Sports court is in recess.

Born To Be A VandyBoy (via Baseball America)

donnyCLARKSVILLE, Tenn.—Cars never drove down the street in front of Forney Abbott’s house.

Born in Houston and raised in 1940s Palestine (No, not the Middle East. Palestine, Texas. Pronounced PaleSTEEN), Abbott’s formative years came before cellphones and Xboxes and color TVs. He didn’t even have a diamond nearby to play on, no chalky foul lines or fertile grass, just the white lines and the hot, black asphalt of a mostly deserted street.

When he was 7, 8 years old, Abbott would take a baseball and march onto that street like he was Joe DiMaggio and it was Yankee Stadium. Instead of throwing from foul pole to foul pole, he’d go light pole to light pole, hurling the ball as far as he could over the power lines that stretched above his head and aiming for the pole 100 yards away.

He did this every day, until one day, a car did drive down the street in front of Forney Abbott’s house. And inside that car were two scouts for Major League Baseball teams, one for the Pirates and one for the Cardinals. Abbott, now 77, doesn’t remember their names—a few too many blows to the head in the boxing matches of his youth sapped him of those memories. But he remembers them stopping their car, on their way to some recruiting mission in nearby Houston or Tyler, and talking to this 7-, 8-year-old kid out on the street and watching him throw. That car would continue to stop, usually once every month or so, and the Pirates scout—who lived in a small town about 15 or 20 miles away—would give the young Abbott pointers. OK, here’s how to throw a baseball.

The scout kept coming by until Abbott was 11 years old. For that, he’s always been thankful. Still, as a teenager, playing for his high school team and summer league teams, Abbott would draw criticism for the way he threw. Other kids would always tell him he was throwing the wrong way. But he knew they were the ones who were wrong. He knew he threw hard. He didn’t have a radar gun to prove it, but he always felt as though God had granted him the ability to throw a baseball with velocity.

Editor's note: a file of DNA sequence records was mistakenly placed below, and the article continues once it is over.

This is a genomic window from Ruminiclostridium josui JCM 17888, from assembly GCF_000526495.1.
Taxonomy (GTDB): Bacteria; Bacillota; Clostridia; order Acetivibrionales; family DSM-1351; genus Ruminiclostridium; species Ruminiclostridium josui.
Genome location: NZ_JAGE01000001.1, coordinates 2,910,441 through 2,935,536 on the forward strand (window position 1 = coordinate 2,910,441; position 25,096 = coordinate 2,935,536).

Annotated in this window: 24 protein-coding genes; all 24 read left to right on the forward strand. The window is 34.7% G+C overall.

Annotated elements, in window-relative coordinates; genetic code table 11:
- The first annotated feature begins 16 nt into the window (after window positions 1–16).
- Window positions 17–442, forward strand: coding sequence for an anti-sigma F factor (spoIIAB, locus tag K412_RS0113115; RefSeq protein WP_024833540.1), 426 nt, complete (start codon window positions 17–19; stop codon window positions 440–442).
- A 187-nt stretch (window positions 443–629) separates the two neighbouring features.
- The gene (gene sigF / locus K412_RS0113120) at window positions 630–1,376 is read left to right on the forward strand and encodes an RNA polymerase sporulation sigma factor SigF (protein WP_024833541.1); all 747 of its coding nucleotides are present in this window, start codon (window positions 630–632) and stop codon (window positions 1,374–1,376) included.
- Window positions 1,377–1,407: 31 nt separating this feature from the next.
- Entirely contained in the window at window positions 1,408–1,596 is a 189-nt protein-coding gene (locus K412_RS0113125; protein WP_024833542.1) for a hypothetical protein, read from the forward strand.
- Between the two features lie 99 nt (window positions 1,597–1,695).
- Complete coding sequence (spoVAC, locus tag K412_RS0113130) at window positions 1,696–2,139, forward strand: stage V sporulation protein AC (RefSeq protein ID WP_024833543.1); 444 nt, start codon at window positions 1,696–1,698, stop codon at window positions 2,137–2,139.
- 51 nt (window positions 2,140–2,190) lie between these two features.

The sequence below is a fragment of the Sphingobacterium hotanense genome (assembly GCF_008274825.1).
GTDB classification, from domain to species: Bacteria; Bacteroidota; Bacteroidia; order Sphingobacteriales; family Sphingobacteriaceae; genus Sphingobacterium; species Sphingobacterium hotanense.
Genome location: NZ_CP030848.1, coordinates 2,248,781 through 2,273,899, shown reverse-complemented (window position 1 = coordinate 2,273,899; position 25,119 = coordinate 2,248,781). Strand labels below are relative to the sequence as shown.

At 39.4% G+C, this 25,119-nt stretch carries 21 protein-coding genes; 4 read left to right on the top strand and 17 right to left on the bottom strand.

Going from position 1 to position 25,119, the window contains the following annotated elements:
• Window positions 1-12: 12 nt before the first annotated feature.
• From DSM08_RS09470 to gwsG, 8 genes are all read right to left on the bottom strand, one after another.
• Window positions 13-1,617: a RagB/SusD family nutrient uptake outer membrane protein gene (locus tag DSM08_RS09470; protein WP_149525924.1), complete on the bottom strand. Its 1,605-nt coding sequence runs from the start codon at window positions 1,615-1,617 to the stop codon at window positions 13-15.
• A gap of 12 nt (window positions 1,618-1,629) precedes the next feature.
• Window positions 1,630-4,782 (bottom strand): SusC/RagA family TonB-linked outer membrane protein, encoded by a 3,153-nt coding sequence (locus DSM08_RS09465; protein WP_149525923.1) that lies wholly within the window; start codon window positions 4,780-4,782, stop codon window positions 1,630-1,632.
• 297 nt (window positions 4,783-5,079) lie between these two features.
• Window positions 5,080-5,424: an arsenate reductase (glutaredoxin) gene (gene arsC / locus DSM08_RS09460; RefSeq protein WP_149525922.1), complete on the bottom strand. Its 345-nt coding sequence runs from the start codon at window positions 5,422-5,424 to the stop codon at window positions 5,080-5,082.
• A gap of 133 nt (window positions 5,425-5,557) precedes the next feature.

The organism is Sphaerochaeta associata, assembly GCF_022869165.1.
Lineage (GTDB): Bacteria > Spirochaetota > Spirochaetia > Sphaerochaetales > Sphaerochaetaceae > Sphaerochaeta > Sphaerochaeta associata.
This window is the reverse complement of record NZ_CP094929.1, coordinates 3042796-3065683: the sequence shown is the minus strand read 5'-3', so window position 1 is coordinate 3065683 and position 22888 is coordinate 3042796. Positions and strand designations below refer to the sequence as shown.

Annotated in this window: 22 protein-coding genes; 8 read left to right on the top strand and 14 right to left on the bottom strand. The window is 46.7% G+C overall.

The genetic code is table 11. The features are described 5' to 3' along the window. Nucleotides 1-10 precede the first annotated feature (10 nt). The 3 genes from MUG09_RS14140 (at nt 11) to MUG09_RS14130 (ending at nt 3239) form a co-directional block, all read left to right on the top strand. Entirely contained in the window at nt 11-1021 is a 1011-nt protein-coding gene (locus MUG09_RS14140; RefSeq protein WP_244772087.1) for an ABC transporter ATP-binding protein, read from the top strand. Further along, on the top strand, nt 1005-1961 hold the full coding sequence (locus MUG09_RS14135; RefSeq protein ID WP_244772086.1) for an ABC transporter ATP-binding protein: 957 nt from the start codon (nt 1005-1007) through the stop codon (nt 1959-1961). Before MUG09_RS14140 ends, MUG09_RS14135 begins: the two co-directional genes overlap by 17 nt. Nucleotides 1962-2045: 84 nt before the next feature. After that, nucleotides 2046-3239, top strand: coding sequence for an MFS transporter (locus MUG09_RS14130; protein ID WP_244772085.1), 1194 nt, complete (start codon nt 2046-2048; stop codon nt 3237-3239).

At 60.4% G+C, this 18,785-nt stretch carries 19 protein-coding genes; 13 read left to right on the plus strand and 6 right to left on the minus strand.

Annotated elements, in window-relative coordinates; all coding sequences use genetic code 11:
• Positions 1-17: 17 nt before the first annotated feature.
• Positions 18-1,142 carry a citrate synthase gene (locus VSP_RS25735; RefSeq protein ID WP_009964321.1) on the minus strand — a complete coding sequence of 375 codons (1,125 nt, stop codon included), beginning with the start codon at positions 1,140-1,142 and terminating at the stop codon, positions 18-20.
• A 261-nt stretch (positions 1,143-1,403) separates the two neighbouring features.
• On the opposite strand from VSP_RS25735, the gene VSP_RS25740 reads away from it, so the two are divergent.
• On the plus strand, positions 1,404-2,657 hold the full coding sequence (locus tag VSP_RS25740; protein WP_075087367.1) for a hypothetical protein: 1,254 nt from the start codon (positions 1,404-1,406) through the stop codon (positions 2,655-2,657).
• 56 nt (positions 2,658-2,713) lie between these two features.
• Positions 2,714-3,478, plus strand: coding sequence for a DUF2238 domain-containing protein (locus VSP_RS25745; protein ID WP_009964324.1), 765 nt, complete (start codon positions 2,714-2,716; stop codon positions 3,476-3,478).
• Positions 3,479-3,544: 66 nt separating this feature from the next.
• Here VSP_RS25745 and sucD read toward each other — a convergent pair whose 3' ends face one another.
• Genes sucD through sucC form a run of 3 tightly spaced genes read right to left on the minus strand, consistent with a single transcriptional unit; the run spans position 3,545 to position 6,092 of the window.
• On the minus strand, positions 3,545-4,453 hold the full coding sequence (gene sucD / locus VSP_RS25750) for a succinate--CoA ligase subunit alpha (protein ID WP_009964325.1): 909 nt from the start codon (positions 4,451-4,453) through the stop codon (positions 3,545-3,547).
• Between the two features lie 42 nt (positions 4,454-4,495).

Abbott never had the chance to test his arm in the professional ranks. He joined the Army. Served in the Korean War. And when he returned, he moved to Clarksville, Tenn. He turned his attention to coaching kids, just like that Pirates scout once coached him. He felt, again, as though God had given him this gift for a reason. God wanted him to share it.

Over his adult life, Abbott has helped thousands of kids—and some of those kids’ kids. At any time, he could have several 11- or 12-year-olds out in his front yard—instead of in the street like he was—working on drills to strengthen their bodies, arms and minds.

There was one kid, among those thousands, who was different. One kid that no uppercut to the jaw could ever jostle free from his memory.

Abbott will never forget Donny Everett. … Read More

(via Baseball America)

Can predict baseball? Guesses for the 2017 MLB season

FanGraphs released its staff (extremely broadly defined, as you’ll realize very soon) predictions for the 2017 MLB season, to which I contributed, today. This includes aggregated predictions for each division and wild card position, as well as MVP, Cy Young, and ROY winners. In a decision not my own, the post also breaks out each individual’s predictions arranged alphabetically by first name, making my guesses dangerously easy to spot (though very slightly less dangerously easy to spot than last year).